Lookup NU author(s): Dr Ewan Mackenzie,
Professor Alan McKinlay
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This paper examines ‘hope labour’ in the context of cultural work and aims to further its empirical exploration and theorisation. Understood as un- or under-compensated work undertaken in the present, usually for exposure or experience, and with the hope that future work opportunities may follow (Kuehn and Corrigan, 2013), hope labour is naturalised through neoliberal discourses. Reinforced by technologies of the self such as the career (Grey, 1994), hope labour is made distinct from other forms of free labour insofar as it stresses the relationship between present and future work, shifting the onus onto individuals as socially engaged and future orientated productive subjects. Drawing on recent empirical research undertaken as part of an AHRC funded project investigating the cultural industries in the North East of England, the paper examines in-depth interviews, informal ethnographic conversations and qualitative survey responses with self-employed and employed cultural workers. Insight is then gained into the particular practices of the self that rationalise hope labour as meaningful and worthwhile, despite its individualising effects and its legitimisation of power asymmetries. The paper concludes by reflecting on the limits and possibilities for collective action in response to the insecurities of contemporary cultural work.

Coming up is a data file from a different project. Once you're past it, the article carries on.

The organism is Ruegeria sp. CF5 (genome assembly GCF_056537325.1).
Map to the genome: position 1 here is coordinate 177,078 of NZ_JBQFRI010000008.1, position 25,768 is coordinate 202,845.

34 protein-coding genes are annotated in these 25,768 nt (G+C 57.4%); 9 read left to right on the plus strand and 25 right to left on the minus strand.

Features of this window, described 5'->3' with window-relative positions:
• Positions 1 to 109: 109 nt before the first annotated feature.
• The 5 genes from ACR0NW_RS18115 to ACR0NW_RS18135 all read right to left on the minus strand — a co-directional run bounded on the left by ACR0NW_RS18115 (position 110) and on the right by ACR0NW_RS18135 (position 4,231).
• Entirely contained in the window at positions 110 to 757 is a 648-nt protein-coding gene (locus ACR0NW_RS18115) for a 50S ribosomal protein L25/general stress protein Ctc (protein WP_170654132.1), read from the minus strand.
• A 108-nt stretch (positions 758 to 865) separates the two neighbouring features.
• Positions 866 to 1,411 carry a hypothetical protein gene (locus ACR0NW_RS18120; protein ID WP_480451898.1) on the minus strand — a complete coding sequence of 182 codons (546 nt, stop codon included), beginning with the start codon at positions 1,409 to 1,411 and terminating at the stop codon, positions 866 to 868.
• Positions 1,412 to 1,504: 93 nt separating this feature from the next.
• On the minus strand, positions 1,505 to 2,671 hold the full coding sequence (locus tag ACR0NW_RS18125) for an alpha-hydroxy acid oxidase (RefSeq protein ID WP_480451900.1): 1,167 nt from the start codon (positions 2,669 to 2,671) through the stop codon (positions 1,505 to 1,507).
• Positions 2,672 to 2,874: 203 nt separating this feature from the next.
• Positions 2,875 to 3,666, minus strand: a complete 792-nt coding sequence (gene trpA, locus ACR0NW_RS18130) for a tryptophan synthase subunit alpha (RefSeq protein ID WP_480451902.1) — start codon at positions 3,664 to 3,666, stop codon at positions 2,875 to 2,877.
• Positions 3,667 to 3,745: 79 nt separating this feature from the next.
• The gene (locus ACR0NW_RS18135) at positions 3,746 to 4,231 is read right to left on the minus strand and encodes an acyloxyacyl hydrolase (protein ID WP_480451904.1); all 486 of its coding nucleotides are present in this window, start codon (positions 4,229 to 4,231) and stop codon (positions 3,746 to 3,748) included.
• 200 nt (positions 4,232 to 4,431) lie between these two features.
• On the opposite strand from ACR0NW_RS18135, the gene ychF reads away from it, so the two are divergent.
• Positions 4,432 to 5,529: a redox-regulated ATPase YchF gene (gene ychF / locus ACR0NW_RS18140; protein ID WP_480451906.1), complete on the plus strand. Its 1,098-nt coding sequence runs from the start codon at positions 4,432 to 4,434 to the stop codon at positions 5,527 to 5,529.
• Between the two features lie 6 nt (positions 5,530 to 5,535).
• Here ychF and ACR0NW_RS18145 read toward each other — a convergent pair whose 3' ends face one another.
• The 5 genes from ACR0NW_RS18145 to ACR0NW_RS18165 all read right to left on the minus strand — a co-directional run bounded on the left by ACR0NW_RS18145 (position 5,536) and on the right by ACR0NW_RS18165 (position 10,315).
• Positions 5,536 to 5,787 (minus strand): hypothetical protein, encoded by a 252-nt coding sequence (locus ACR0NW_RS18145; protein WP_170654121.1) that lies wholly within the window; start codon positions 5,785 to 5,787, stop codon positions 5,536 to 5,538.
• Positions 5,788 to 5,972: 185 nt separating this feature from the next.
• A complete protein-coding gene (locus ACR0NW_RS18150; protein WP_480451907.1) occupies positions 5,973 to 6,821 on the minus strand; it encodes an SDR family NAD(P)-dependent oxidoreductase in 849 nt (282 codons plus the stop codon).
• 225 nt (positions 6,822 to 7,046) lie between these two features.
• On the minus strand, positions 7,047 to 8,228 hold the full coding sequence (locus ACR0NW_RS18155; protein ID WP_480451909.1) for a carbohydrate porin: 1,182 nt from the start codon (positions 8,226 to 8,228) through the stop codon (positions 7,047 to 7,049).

Author(s): Mackenzie E, McKinlay A
Publication type: Conference Proceedings (inc. Abstract)
Publication status: Published
Conference Name: BSA Annual Conference 2018: Identity, Community and Social Solidarity
Year of Conference: 2018
Online publication date: 11/04/2018
Acceptance date: 25/03/2018
Publisher: British Sociological Association